Give a Nerd a Gift #543
December 07, 2019
Yup, you guessed it... it's Science for the People's annual holiday episode that helps you figure out what sciency books and gifts to get that special nerd on your list. Or maybe you're looking to build up your reading list for the holiday break and a geeky Christmas sweater to wear to an upcoming party. Returning are pop-science power-readers John Dupuis and Joanne Manaster to dish on the best science books they read this past year. And Rachelle Saunders and Bethany Brookshire squee in delight over some truly delightful science-themed non-book objects for those whose bookshelves are already full. Since this is our first time running this episode without a 60 minute limit... we decided to let it run long. Enjoy!
Visit our news section for the full book list with links - including a few not mentioned on the episode - and our list of non-book science-themed gift ideas with links to where you can buy them. You can also check out our bookshelf, which includes all the books we've talked about on past episodes of the show.
- John Dupuis
- Joanne Manaster
John Dupuis is a scholarly publishing librarian and engineering liaison at the Steacie Science and Engineering Library at York University in Toronto. John has a Masters of Library and Information studies degree, and blogs at Confessions of a Science Librarian. His research and professional interests include science books, the future of academic libraries, open access advocacy, scholarly communications in computer science, and Canadian science policy. He can be found online at his blog Confessions of a Science Librarian, where he keeps track of issues in Canadian Science Policy.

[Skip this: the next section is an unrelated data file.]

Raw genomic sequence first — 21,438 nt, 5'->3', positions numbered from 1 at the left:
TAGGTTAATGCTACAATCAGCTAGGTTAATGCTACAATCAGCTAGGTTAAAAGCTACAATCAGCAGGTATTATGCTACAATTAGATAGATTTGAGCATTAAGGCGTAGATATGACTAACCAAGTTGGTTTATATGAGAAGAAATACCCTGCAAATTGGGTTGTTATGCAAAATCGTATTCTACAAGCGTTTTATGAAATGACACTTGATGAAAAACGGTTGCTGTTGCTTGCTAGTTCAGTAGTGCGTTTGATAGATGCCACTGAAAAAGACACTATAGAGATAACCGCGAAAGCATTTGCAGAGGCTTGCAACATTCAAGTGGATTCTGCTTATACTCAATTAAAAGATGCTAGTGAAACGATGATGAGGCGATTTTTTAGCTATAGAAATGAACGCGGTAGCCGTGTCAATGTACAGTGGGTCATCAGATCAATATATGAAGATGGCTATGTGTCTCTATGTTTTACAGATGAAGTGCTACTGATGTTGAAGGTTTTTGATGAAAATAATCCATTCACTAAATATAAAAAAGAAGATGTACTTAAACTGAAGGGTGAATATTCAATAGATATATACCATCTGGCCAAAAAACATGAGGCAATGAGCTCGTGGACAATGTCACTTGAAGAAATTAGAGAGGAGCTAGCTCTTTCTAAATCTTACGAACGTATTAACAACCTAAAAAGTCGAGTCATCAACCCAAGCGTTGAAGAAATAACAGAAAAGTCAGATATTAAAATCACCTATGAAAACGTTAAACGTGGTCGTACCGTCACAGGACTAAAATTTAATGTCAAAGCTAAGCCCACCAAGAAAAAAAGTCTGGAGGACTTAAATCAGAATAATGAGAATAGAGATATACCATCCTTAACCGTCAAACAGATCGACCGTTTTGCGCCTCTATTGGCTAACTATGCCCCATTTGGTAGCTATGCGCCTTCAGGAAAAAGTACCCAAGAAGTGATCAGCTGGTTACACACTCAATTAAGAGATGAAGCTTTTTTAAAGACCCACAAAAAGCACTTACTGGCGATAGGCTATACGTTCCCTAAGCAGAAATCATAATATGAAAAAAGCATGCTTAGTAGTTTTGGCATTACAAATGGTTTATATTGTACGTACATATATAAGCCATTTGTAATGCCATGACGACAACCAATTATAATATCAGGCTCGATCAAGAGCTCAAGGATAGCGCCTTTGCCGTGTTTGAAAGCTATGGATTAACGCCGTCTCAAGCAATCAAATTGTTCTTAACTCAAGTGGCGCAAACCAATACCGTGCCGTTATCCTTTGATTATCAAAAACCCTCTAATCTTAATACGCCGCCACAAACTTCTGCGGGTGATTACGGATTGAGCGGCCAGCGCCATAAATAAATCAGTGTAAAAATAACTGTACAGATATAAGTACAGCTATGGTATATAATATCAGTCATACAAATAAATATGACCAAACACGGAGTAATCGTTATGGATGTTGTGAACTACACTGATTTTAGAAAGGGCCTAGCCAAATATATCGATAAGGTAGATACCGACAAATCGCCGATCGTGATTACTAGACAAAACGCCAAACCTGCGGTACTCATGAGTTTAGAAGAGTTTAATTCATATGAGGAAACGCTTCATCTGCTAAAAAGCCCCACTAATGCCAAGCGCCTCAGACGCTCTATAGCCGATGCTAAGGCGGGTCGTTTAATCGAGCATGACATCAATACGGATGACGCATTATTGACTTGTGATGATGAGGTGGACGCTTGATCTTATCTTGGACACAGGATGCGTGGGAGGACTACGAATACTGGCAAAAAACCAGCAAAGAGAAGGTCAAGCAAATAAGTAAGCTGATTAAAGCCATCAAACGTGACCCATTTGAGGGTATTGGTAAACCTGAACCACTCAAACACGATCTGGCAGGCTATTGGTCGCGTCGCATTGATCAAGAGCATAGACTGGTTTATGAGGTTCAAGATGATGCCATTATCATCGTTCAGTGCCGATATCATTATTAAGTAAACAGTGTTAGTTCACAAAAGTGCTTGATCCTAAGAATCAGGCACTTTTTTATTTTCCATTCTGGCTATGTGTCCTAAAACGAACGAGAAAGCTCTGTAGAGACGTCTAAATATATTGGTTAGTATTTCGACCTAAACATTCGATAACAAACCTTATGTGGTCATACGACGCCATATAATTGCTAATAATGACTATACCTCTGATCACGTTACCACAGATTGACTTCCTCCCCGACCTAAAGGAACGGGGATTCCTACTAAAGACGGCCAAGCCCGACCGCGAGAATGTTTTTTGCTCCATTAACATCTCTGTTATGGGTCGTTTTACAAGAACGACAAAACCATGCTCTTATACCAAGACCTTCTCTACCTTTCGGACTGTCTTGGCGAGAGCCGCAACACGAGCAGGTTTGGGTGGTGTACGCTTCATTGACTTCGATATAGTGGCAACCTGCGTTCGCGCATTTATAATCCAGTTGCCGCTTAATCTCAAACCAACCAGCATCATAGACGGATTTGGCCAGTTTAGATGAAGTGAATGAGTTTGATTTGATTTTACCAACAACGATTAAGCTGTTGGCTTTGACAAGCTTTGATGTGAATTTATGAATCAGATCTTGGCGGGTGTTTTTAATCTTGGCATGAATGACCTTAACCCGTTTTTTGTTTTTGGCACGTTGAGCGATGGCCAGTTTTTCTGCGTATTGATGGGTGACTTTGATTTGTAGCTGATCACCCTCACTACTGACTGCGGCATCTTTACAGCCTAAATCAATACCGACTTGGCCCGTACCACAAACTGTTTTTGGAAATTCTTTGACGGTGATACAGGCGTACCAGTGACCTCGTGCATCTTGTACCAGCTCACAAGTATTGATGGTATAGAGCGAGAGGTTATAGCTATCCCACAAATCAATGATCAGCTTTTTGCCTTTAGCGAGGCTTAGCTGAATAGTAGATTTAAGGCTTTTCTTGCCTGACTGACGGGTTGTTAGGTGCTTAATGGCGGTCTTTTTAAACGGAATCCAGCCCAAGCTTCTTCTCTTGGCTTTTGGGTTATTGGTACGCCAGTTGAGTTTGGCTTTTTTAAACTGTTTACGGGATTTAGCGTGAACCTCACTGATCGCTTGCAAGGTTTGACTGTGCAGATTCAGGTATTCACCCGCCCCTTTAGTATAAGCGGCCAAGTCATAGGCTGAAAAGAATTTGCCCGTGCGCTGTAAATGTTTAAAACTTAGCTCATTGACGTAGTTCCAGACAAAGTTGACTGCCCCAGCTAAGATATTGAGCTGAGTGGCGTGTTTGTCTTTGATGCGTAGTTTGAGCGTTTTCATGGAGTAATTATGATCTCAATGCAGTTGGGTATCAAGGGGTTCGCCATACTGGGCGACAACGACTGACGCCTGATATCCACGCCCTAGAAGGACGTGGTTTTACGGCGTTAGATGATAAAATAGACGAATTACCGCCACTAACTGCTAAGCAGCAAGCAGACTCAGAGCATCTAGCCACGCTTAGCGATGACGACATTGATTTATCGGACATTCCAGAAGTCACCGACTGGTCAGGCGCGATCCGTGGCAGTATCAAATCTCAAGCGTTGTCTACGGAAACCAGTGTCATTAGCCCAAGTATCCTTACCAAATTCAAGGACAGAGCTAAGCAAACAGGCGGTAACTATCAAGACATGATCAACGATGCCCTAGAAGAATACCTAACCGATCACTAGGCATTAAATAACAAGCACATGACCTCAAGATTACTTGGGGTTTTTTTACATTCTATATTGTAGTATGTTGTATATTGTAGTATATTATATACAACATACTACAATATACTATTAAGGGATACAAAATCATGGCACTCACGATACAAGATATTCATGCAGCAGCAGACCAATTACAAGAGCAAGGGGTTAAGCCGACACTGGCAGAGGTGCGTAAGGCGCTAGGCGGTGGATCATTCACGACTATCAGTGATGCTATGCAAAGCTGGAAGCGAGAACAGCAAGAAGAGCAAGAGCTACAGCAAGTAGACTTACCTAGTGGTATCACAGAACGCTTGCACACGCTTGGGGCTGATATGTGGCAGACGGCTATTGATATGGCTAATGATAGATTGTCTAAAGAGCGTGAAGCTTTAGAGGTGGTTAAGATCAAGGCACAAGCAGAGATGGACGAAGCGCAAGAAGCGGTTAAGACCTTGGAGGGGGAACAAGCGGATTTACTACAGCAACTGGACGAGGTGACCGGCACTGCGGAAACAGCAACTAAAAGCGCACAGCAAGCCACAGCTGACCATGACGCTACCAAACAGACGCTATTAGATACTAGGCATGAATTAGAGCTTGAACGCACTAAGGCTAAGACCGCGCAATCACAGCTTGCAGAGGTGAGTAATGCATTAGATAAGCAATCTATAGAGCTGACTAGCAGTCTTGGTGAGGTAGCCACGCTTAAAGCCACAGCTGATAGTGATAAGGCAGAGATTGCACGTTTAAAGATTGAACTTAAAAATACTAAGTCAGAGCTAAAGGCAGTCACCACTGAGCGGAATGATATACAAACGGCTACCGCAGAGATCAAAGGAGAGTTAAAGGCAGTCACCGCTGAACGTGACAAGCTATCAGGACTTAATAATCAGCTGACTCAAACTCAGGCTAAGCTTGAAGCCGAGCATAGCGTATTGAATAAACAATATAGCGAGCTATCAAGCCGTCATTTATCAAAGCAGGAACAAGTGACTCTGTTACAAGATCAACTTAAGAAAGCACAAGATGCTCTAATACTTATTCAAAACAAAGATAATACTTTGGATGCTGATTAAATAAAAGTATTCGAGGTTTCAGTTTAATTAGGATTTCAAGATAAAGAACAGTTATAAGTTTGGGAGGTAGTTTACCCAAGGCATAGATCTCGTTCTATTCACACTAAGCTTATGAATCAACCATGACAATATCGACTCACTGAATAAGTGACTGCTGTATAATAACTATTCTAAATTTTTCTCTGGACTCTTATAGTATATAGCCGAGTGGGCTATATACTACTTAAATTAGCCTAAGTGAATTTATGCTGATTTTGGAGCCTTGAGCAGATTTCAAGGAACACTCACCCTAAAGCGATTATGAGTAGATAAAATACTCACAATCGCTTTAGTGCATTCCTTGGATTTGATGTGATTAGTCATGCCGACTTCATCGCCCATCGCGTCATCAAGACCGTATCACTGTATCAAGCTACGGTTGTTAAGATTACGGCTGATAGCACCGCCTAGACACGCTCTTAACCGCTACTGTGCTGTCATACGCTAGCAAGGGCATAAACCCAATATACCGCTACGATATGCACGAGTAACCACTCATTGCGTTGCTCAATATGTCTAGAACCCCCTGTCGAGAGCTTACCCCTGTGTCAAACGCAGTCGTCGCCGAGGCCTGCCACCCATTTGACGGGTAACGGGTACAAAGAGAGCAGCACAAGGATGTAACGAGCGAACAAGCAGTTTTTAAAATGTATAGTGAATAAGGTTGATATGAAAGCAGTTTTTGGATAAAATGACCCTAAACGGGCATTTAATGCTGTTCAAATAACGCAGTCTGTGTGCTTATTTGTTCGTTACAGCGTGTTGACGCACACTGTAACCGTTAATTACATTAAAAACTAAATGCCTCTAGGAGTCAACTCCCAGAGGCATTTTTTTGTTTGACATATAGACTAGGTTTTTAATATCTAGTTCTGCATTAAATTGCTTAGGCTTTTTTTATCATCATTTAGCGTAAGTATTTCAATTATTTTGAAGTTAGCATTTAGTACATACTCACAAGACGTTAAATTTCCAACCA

Joanne Manaster is a faculty lecturer in biology at the University of Illinois's School of Integrative Biology, and a a science educator and communicator who is also known as @sciencegoddess on Twitter. She is the co-host of the YouTube Live/Google Hangout on Air program, Read Science! where they talk to popular science book authors about their books and the importance of communicating science to the general public.
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